Two New Yorkers – Sen. Hillary Rodham Clinton (D) and former Mayor Rudolph Giuliani (R) – have the greatest chance of being elected president in 2008, according to a new Gallup Poll.
In a nationwide sample of 1,018 adults taken Feb. 22-25, 74 percent of Americans ranked both candidates' chances as either excellent or good.
Of all the candidates, Senator Clinton got the highest "excellent" score – 24 percent – and Mr. Giuliani came in second with 20 percent. Sen. Barack Obama of Illinois came in second among the Democrats, with 19 percent "excellent" and 52 percent "good." Among Republicans, Sen. John McCain of Arizona ranked second, with 16 percent "excellent" and 54 percent "good."
Voters of all political affiliations were asked to rank the candidates of both parties. Among Democrats, Clinton got 90 percent excellent or good and Senator Obama came in second with a total of 74 percent. Former Sen. John Edwards (D) of North Carolina came in a strong third among Democrats, with 64 percent.
Among Republicans, Giuliani got 82 percent excellent or good and Senator McCain came in second with 73 percent. Former Massachusetts Gov. Mitt Romney, came in a distant third among Republicans, with just 38 percent saying his chances are excellent or good.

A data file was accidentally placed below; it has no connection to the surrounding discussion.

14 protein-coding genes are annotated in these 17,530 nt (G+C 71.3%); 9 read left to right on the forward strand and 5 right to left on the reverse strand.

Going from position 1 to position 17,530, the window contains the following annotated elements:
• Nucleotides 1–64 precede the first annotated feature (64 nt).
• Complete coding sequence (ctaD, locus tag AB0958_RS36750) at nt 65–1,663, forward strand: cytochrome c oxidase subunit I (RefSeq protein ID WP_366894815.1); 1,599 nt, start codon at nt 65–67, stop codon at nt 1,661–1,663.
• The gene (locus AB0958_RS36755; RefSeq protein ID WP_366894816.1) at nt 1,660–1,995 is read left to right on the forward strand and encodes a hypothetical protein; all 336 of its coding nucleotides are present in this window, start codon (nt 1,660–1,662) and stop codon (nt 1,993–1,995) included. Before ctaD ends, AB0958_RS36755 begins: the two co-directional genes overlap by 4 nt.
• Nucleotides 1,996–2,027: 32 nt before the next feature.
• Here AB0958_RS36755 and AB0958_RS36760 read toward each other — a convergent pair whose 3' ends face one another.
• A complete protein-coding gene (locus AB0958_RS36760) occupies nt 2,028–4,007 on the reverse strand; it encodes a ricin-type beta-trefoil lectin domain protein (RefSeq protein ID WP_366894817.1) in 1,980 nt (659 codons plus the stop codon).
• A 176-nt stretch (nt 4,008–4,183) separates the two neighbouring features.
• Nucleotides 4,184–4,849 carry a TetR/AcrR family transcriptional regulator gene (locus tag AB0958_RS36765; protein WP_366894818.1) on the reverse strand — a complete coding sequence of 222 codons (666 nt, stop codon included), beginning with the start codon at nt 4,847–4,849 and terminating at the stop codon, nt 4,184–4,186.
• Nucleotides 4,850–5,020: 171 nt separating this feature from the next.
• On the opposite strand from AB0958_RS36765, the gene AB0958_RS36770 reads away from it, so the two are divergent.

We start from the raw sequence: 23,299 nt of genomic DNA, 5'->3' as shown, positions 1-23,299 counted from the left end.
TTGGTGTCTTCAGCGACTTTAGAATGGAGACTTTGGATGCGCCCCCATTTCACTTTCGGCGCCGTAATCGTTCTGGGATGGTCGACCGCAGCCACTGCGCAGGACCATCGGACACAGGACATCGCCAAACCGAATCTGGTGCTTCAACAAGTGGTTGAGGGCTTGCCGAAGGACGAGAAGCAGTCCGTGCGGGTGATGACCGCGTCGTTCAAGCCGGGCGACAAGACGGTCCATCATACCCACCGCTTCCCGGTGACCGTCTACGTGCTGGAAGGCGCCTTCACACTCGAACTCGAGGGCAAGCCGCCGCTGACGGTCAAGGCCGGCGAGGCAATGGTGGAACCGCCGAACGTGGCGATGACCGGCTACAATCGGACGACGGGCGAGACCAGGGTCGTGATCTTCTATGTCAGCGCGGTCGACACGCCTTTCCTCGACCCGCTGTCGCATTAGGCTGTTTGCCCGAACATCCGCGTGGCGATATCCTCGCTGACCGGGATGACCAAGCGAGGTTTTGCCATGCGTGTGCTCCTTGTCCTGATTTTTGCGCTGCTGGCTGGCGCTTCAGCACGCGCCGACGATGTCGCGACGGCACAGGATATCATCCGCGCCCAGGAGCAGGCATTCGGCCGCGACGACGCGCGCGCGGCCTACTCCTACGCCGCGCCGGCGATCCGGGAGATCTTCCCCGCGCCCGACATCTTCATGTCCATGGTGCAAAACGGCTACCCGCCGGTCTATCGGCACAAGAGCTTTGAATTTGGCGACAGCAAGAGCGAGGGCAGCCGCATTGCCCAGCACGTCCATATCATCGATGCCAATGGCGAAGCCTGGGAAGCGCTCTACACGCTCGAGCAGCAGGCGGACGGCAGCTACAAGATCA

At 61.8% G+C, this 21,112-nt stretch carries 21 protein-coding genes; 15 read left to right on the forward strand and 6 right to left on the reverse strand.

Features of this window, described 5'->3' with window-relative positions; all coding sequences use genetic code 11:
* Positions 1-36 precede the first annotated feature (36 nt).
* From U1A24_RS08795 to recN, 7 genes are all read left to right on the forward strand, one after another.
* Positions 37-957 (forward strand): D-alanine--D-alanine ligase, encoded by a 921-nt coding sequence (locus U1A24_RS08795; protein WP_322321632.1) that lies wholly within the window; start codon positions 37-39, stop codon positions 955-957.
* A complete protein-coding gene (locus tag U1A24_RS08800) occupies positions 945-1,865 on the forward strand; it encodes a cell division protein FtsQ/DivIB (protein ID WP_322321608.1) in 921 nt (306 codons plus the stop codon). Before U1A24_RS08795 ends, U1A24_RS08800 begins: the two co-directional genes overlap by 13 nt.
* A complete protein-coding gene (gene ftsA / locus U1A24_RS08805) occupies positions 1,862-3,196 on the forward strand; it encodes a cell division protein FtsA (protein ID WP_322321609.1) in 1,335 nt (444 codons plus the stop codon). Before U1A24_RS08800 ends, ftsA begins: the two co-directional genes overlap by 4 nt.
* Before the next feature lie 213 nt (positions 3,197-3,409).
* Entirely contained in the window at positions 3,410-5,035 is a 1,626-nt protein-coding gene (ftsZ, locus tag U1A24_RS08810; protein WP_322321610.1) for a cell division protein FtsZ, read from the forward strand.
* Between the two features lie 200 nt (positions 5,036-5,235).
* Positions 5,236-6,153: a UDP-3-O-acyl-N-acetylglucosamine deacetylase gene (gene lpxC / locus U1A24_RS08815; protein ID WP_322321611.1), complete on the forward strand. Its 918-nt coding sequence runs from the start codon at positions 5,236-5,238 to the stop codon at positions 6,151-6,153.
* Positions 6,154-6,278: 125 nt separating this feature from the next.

Republican voters also ranked Obama's chances of being elected (66 percent) higher than Clinton's (58 percent).
In the early going, when voters consider whom to back in the primaries and caucuses, electability can factor into the decisionmaking. This year, the top candidates all have characteristics that give some voters pause – whether it be gender, race, religious affiliation, number of marriages, age, experience, or issue positions. Some voters may not vote for their first choice, thinking that candidate would have a smaller chance of winning in the general election.
In head-to-head matchups, Clinton beat Obama among all polled (not just Democrats) 50 to 45 on electability. Giuliani beat McCain 53 to 45.
Wednesday night, McCain declared on "The David Letterman Show" that he will formally announce his candidacy in April. McCain has been slipping in the polls lately among GOP voters and appeared to be trying to regain momentum. Gallup asked respondents if McCain's strong support for the Iraq war, including the surge, made them less likely to vote for him; 33 percent said "much less likely," and 11 percent said "less likely."